Experiencing any form of discrimination or prejudice is distressing and difficult to deal with. This can be even more the case if it happens in your place of work. If you do your job well and fulfill all the requirements of your role, why should personal details such as your age, sexual orientation or national origin be relevant? Sadly, many employees experience a hostile work environment as a result of other people's narrow-mindedness.
Everyone deserves to be treated fairly and respectfully at work. Unfortunately, countless workers throughout the United States endure a hostile work environment every day. Some are persecuted for their age or their race, others for their sexual preference, disabilities or even their citizenship status. To make things worse, fear of being out of work makes many of these workers hesitant to stand up to those mistreating them.
The protection of employees and their rights has always been a big issue in the workforce. The government continues to do everything possible to make sure that employees do not ever have to face employer retaliation. The workplace has developed greatly in this matter over the years and continues to develop. The United States Supreme Court has now ruled that private firm employees who deal with publicly traded companies and act as whistleblowers are protected from retaliation.
Given the progress made in labor laws over the years, it is difficult to imagine that employer retaliation still exists in this day and age. It, however, does exist, and new reports point to it being a growing and significant issue. The Equal Employment Opportunity Commission for the U.S. has recently reported that employer retaliation was the top complaint they received in the 2013 fiscal year. Employees have identified discussing discrimination while on the job as well as filing a lawsuit against their employer as primary reasons for employer retaliation.
Being unjustly terminated from a position is a slap to the face for any employee, particularly if it is due to discrimination. A former female deputy sheriff is seeking compensation for her wrongful termination. She is claiming she was discriminated against because of her gender, and that this is the reason why she was wrongfully terminated.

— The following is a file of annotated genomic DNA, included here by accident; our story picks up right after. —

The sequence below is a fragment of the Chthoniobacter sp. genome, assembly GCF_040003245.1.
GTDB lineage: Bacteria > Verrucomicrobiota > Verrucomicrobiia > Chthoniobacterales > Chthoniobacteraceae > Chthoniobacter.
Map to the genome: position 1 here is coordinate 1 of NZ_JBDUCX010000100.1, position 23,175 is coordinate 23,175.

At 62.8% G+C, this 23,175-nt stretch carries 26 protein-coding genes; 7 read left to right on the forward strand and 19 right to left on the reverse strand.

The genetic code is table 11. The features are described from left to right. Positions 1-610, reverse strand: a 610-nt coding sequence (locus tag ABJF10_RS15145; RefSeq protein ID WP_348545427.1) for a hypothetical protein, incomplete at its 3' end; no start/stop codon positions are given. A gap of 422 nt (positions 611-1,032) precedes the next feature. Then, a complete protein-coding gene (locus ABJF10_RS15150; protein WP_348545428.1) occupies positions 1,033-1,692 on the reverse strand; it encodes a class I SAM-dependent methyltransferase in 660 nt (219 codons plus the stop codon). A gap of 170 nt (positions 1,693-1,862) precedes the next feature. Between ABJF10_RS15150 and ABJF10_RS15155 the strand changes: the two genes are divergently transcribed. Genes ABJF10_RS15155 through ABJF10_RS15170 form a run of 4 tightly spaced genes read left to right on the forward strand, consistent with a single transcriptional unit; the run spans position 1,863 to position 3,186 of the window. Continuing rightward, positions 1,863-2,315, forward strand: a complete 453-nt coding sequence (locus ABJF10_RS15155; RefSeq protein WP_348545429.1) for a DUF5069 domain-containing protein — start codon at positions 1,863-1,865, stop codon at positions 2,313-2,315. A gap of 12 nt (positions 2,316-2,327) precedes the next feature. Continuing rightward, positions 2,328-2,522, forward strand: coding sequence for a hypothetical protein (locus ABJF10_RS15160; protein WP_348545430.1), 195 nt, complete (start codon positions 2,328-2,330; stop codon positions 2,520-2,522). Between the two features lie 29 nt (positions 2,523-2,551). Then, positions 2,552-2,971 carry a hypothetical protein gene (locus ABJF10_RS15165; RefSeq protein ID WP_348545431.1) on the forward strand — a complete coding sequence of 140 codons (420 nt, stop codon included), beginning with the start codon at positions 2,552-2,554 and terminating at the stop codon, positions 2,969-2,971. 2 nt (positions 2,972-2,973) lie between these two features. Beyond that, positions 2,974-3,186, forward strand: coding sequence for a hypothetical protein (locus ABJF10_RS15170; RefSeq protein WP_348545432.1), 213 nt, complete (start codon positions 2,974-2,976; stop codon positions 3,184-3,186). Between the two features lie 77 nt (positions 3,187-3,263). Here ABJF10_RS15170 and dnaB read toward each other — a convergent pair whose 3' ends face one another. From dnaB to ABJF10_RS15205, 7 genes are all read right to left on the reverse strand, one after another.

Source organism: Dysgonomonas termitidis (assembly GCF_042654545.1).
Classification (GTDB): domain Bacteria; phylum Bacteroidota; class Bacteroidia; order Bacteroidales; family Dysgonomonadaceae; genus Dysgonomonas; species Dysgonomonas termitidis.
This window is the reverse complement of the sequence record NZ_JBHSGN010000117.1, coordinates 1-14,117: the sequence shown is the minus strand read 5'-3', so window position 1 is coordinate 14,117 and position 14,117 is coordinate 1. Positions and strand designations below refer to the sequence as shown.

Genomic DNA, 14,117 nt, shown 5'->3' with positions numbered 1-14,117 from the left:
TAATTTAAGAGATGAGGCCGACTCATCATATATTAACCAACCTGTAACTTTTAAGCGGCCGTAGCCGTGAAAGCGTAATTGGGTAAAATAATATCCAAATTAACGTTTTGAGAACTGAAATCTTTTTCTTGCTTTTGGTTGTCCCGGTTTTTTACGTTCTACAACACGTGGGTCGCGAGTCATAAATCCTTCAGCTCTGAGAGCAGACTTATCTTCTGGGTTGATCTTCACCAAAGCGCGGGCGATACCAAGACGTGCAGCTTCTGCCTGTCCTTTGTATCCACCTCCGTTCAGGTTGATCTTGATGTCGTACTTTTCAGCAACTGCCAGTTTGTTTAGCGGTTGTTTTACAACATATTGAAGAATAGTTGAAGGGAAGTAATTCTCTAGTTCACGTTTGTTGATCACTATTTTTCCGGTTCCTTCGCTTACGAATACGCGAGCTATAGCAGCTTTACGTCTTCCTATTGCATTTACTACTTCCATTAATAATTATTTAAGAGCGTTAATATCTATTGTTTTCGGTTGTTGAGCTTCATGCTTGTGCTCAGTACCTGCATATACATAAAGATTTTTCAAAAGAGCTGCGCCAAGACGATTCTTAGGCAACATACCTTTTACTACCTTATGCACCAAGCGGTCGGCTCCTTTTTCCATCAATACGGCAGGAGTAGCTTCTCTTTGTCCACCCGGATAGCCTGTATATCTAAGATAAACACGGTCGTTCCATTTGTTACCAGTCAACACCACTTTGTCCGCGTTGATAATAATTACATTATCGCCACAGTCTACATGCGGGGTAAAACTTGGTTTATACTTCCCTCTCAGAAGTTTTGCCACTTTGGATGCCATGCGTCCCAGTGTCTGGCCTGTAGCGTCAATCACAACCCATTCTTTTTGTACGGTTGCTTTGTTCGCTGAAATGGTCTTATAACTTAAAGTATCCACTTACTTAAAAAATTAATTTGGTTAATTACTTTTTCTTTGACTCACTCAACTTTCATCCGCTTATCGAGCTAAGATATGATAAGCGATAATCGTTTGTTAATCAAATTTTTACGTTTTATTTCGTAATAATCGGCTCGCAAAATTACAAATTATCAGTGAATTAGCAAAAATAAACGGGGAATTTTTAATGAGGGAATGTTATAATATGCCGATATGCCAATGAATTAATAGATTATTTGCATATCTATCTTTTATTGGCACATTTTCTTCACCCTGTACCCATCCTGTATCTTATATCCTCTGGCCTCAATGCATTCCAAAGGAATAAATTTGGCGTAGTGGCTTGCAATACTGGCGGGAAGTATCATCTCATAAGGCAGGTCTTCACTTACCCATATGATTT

We've said it before on this blog and we'll say it again: no one should have to suffer through sexual harassment in the workplace. And while employer's can't monitor or control everything their workers say an do at every given moment, once there is knowledge of sexual harassment in the workplace, the employer has an obligation to put an end to it.
In Indiana, you have a right to be free from harassment in the workplace. Unlawful harassment can be based upon your age, national origin, race, religion or sex. Sexual harassment, which is illegal, might include an employer caressing your shoulders, inappropriate comments by co-workers or conduct that creates an uncomfortable or hostile workplace.
AT&T, whose offices are located in Indiana and across the United States, had been sued by a Muslim woman in what can only be described as a hostile work environment matter. The harassment finally went too far when the woman's supervisor purportedly snatched her head scarf off and exposed her hair.
With all of the sexual harassment scandals among politicians and celebrities, including Herman Cain and David Letterman, it is no longer surprising that we have come to accept some of the bad behavior as the age-old "boys will be boys" mentality.While most Americans agree that sexual harassment is serious matter, there is nothing surprising the media uncovering a new incident. A new commentary suggests that the association of powerful men with sexual harassment cases makes it seem acceptable, or at least something to be swept under the rug. Herman Cain actually gained support and an increase in ratings after the exposure of his affairs.
Harassment on the job can come in many forms and can involve race, color, religion, gender, national origin, age or disability. It appears to be a growing problem in Indiana, but the Indiana Civil Rights Department states it can only step in to try to resolve the problem if it involves one of these categories.